At today's lunch, Nakasone stressed market-opening measures Japan has taken this year and said manufactured goods imports were on the rise. In April and December, tariff cuts for industrial and agricultural goods were announced. Beef and citrus import quotas were raised. In May, another accord to open financial markets was unveiled.

Citing upcoming events of cooperation, Nakasone mentioned a "Made in U.S.A." fair to be held in Nagoya city, celebration of the 100th anniversary of Japanese migration to Hawaii, a tour of the United States by sumo wrestlers and selection of the first Japanese astronaut to join the U.S. space shuttle program.

He noted that the president of the American Chamber of Commerce in Japan recently was appointed an adviser to a special committee of cabinet ministers set up to study foreign trade friction.

Japanese officials argue that a prime factor in the trade imbalance is the faster rate of growth in the United States over the past year, which has caused imports to rise quickly. But some economists here predict the situation will be reversed next year, with Japan growing faster than the United States and importing more, thereby reducing the imbalance.

They also blame the cheap yen, which makes Japanese goods less expensive to foreign buyers. The financial liberalization agreement announced in May is supposed to make the yen stronger against the dollar in the long run, and this will help further, Japanese officials argue. But they maintain competition is the key. "We are ready to buy any foreign product that is competitive enough in both price and quality," Deputy Foreign Minister Shinichiro Asao said in an interview today.

Nakasone also alluded to Japanese claims that many U.S. companies do not apply the time and investment needed to crack the local market.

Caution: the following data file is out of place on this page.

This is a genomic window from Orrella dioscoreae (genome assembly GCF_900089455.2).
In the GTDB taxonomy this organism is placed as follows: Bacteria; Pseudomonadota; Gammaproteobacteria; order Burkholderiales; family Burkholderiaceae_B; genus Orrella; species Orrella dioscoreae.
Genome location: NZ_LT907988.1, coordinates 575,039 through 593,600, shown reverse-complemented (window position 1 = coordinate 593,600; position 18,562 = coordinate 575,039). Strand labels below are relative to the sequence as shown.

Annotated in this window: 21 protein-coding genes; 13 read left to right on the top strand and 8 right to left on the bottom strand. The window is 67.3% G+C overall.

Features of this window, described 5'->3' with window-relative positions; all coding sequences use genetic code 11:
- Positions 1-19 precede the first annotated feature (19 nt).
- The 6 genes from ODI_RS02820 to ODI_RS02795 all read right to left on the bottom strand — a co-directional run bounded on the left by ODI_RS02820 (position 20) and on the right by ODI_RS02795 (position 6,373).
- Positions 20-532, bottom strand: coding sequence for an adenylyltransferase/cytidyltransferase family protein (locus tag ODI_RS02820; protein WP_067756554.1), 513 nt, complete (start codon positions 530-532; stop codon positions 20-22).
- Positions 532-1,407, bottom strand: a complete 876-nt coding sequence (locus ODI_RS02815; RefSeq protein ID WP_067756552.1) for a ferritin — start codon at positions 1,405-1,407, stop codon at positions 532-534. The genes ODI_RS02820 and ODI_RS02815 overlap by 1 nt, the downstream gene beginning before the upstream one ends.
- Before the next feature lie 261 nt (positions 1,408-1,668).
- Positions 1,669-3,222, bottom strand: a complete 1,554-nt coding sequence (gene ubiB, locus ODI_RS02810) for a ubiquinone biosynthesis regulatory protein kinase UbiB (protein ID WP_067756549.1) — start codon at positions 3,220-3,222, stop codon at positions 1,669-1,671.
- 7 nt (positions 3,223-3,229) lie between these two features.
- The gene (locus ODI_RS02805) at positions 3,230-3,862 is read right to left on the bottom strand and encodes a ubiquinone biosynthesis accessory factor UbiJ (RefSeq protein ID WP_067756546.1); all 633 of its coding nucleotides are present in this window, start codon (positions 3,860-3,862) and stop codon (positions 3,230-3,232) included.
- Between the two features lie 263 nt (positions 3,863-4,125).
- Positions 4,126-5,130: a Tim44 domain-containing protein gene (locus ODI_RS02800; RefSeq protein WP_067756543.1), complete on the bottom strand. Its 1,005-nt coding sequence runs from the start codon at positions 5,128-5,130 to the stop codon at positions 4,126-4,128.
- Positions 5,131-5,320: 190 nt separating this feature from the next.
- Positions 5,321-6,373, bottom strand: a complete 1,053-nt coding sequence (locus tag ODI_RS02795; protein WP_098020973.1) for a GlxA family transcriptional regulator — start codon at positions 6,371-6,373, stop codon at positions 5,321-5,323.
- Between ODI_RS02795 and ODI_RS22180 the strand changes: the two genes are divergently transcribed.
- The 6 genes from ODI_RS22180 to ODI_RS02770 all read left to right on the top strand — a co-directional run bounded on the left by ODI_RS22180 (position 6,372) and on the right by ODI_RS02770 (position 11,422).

"Just as Japanese businessmen try very hard to sell to the U.S. market," he said, "I hope U.S. businessmen also will make similar efforts here in Japan."

U.S. Secretary of State George Shultz and Japanese Foreign Minister Shintaro Abe will take part in the talks. Numerous staff-level conferences will also be conducted. Among the other subjects expected to arise are:

* Japanese auto import restraints. An agreement under which Japanese manufacturers limited their exports to the United States expires in March. Japanese officials maintain that no decision has been made in Tokyo whether it should be renewed, though industry sources here say the big producers that are prospering under the current arrangement are amenable.

* Pacific Basin Cooperation. U.S. trade with the Pacific Basin countries now exceeds trade with Europe. For years, ideas have been floated for special programs to foster cultural, educational and economic links between the countries of the region. Nakasone said today he wants to promote this process but feels that the initiative must come from the six countries of the Association of Southeast Asian Nations.

* Disarmament. Japan supports the arms talks scheduled between the United States and Soviet Union in Geneva in January. But it is anxious that any agreement not result in Soviet missiles being moved from Europe to Siberia, from which they could strike Japan. The United States has said it holds this position too.

* International trade negotiations. Both Japan and the United States have called for a new round of worldwide trade liberalization talks under the aegis of the General Agreement on Tariffs and Trade. However, no talks have been scheduled.

* Defense. Nakasone's government is expected to propose to the Japanese legislature that Japan increase defense spending.